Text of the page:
Some people understand that I have this weird obsession with a Big Blue Pineapple Chair (see 29 citations), so when doing a search on [social construct of foster pineapple children] and then being instructed by Google to "Try your search again on Google Book Search," is somewhat a breath of fresh air. That is until you try the search at Google Book Search.
Try it by clicking here and you will notice a message that reads;
Your search - social construct of foster pineapple children - did not match any documents.
The question is, why does Google bother to show that link to "Try your search again on Google Book Search," if there are no results found for particular obscure, but very interesting, queries?
That is the question of a WebmasterWorld thread. The obvious explanation posted in the forum was that it was a speed issue. "If they wanted to only show the link when they know in advance that results are available, they would have to run a simultaneous search on book search prior to actually displaying the link to see if there was results available. That would require additional computational power, because it would basically be performing 2 searches."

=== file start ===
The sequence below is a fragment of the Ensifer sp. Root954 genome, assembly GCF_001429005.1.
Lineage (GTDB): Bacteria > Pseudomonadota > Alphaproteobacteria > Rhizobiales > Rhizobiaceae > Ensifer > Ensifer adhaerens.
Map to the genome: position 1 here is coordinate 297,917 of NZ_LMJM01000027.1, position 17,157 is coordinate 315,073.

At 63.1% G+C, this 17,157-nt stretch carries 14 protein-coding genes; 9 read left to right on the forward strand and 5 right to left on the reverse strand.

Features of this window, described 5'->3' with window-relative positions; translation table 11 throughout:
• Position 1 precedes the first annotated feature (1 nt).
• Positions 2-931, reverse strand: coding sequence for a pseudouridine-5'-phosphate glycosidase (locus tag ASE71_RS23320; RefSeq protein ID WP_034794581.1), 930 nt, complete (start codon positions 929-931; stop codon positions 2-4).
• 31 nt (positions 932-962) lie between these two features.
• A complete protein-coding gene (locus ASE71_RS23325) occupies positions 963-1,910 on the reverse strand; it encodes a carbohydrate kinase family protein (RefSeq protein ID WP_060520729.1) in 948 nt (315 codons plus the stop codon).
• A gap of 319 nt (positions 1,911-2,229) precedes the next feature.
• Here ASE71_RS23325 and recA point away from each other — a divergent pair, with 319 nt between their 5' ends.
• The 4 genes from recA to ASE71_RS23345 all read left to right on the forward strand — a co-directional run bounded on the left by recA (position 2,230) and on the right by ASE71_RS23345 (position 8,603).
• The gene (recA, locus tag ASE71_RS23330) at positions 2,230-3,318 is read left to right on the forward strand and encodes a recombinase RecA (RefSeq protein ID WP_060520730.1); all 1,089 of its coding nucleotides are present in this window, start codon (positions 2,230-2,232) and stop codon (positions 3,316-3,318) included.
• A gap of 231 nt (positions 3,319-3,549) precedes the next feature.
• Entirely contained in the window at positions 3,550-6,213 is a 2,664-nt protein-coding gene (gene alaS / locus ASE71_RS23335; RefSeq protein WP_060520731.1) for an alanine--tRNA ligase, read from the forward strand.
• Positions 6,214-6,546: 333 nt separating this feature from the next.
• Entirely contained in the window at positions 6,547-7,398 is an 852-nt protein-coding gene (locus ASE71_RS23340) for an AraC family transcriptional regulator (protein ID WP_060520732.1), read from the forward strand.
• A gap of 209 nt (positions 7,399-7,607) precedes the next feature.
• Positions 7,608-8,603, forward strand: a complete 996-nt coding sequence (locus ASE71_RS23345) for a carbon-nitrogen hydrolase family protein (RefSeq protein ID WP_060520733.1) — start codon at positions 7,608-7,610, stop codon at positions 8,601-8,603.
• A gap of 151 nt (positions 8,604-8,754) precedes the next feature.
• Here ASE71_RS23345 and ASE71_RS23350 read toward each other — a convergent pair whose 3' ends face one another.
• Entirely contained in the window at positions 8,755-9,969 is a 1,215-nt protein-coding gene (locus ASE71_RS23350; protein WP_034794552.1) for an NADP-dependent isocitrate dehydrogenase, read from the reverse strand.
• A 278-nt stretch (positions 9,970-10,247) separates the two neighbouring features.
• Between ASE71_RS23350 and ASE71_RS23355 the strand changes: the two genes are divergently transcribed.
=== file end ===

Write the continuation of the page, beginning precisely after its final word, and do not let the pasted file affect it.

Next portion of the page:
But still, poor usability? Would Google argue that a search that leads to no results, even when suggested it would, can encourage a user to fine to his or her query? Anyway, there may be some way of determining placement of the Google Book Search link or not. Hey, AJAX implementation after the search has been performed, place the link on the page later?
Forum discussion at WebmasterWorld.